Refer to information concerning this subject at www.idph.state.il.us/vitalrecords/gender.htm.

Commemorative Birth Certificate

  What is a commemorative birth certificate? Top of Page

The commemorative birth certificate is a 9" wide x 20" official birth record signed by the governor and state registrar designed to be given as a keepsake to mark the beginning of a new life. The governor and the General Assembly have directed that the proceeds from the sale of these documents will be equally divided between the Illinois Child Abuse Prevention Fund and the Illinois Coalition Against Domestic Violence.

  How do I obtain one? Top of Page

Under Illinois law, individuals eligible to receive a copy of a birth certificate are a person 18 or older, a parent shown on the record, or a guardian/legal representative of the child (written evidence of guardianship or legal representation required). Commemorative birth certificates are not available for individuals whose records were filed prior to 1916.

If you are ordering the certificate as a gift, but are not eligible to receive the record, the Division of Vital Records will forward the certificate to the eligible recipient. You must supply the recipient's name and address.

Download this application, PDF format, fill in the information requested and print it out.

The fee for a commemorative birth certificate is $40 for the first copy and $5 for each additional copy of the same record requested at the same time. Make checks or money orders payable to the "Illinois Department of Public Health" (Do not send cash) and send the application and fee to:

Illinois Department of Public Health
Division of Vital Records
925 East Ridgely Ave.
Springfield, IL 62702-2737

*Be sure to include a legible/readable copy of your valid photo identification. If not provided, unreadable or expired, the request will be returned unprocessed.

Please allow six to eight weeks for delivery.

Paternity/Legitimations

  How do I get the father's name on (or off) the birth record? Top of Page

Because of the different factors involved, please contact us by e-mail at dph.vitalrec@illinois.gov or in writing to:

Illinois Department of Public Health
Division of Vital Records
925 East Ridgely Ave.
Springfield, IL 62702-2737

with the specifics of your situation.

  Is my child's last name automatically changed when I add the father to the birth record? Top of Page

No, the child's surname is not automatically changed. If the Voluntary Acknowledgment of Paternity forms are used, there is a space on the form to change the child's name. If the legitimation forms are used, again there is a space on the form to change the name. If the parents get an administrative or judicial paternity order, the parents will need a separate written request signed by both parents asking that the child's name be changed within one year from the date paternity was established through the Courts or administratively. If the parents get a court order that indicates a name change, then the parents do not need to also sign a written request for the name change. The parent's written request or court order must show how the child's name is to appear on the new birth record.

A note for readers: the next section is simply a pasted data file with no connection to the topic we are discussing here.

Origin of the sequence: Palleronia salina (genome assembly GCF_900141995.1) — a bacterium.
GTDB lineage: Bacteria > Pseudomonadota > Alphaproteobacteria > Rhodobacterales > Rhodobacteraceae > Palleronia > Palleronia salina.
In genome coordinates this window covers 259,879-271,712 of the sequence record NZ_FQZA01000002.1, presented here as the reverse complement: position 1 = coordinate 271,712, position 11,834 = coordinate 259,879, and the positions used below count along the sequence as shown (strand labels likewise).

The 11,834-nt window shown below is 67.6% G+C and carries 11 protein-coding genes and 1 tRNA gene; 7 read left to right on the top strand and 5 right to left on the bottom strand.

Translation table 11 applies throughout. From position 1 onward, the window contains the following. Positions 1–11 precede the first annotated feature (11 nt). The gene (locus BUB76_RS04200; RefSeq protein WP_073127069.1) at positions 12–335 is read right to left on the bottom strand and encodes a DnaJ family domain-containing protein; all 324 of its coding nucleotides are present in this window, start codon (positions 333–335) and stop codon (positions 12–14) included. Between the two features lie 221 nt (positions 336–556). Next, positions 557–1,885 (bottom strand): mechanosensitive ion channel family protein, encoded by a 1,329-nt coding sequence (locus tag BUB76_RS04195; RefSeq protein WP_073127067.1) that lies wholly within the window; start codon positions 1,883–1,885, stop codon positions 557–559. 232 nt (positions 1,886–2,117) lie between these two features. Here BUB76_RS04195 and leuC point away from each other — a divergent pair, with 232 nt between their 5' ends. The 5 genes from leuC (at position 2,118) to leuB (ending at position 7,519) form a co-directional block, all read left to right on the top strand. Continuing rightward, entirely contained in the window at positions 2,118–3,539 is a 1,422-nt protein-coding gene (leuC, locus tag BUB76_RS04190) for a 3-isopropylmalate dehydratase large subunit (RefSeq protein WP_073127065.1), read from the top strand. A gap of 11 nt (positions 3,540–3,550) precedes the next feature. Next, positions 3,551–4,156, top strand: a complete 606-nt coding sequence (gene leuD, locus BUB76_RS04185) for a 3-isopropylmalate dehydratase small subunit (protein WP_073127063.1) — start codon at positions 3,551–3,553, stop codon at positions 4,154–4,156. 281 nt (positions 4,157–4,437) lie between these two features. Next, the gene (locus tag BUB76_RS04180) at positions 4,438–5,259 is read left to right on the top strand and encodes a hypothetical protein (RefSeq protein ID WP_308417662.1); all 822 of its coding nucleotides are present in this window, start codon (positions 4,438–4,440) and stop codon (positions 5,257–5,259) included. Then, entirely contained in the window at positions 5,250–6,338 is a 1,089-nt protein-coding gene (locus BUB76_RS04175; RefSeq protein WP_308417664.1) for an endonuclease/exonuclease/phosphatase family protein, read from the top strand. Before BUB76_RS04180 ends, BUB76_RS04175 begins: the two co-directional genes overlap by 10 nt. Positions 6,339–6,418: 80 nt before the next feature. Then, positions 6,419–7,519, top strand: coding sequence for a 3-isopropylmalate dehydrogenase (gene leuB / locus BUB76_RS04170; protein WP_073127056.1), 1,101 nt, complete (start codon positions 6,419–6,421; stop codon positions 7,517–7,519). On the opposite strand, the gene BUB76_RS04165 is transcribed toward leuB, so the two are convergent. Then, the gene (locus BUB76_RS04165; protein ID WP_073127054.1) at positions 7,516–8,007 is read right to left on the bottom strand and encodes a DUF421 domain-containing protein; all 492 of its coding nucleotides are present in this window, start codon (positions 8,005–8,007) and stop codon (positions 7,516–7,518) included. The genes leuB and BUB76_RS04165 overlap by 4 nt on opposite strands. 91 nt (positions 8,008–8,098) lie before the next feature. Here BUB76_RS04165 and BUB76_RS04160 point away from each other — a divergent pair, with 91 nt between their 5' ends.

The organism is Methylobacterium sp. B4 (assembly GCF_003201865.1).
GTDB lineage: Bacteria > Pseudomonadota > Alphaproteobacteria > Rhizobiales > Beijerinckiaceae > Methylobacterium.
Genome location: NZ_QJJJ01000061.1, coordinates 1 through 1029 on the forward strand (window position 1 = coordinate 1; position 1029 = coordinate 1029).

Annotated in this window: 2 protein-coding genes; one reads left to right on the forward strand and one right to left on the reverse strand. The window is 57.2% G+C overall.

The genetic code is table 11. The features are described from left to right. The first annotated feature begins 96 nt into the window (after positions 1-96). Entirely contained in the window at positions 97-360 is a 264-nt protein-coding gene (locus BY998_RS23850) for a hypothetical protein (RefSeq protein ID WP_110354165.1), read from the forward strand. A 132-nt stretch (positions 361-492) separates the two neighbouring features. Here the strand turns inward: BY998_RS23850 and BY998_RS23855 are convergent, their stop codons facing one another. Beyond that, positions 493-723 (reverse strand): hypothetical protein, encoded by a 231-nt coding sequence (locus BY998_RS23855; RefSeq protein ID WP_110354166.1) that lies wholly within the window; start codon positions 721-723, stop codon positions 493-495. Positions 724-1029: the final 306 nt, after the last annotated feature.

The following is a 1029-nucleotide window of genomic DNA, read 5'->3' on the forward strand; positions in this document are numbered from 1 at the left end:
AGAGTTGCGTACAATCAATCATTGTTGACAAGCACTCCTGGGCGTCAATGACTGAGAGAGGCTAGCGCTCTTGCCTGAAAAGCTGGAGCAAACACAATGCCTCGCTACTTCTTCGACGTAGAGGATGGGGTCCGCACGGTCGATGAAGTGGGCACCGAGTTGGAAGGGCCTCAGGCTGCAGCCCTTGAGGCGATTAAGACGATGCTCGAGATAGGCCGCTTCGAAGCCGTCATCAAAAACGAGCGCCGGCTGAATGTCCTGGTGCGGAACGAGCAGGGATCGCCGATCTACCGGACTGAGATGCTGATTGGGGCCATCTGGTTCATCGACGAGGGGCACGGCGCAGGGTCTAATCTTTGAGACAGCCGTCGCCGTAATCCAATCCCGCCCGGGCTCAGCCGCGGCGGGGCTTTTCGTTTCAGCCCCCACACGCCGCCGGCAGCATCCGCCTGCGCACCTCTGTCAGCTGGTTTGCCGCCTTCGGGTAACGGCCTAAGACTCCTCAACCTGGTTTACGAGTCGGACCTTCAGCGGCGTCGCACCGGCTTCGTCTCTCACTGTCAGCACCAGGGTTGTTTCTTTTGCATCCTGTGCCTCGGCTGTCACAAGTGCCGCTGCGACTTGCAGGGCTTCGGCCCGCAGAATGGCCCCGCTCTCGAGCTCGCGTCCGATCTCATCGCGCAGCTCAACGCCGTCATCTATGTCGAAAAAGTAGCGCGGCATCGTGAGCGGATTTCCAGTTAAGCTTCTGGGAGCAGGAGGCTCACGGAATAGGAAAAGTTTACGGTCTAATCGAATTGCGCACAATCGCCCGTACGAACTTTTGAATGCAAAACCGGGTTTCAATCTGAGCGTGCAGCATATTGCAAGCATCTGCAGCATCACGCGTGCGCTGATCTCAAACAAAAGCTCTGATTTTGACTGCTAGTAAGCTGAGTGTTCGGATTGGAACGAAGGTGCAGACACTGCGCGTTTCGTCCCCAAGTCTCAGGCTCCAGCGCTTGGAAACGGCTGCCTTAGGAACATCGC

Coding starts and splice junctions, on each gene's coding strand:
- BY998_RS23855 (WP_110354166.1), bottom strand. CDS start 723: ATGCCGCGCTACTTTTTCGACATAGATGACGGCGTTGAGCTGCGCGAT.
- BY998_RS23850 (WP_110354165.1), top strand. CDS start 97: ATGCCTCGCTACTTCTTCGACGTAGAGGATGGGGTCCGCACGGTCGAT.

How do I get a copy of the voluntary acknowledgment of paternity form that I filled out? Top of Page

A certified copy of the Voluntary Acknowledgment of Paternity form can be obtained by calling 800-447-4278 for a certified copy. There is no charge for the copy.


  What is a legitimation? Top of Page

A legitimation is when the biological parents marry after the birth of a child and they wish to add the father's name to a birth record. This requires the parents to send the Illinois Department of Public Health, Division of Vital Records a completed legitimation form (obtained from Vital Records); a certified copy of their marriage record (which is obtainable from the county clerks' office in the county where the marriage occurred; (click here for list of local county clerk offices); and a check or money order (Do not send cash) for the required $15. Please make your personal check or money order payable to the "Illinois Department of Public Health". Please note: Current processing time on mailed requests for legitimations and paternities, that contain the appropriate fee and ID is between 5 to 6 weeks from the date the request is received. The mailing address is:

Illinois Department of Public Health
Division of Vital Records
925 East Ridgely Ave.
Springfield, IL 62702-2737


  How do I get a copy of the legitimation forms I have already filled out? Top of Page

This requires a court order as these forms are impounded.

 

 
925 East Ridgely Ave., Springfield, IL 62702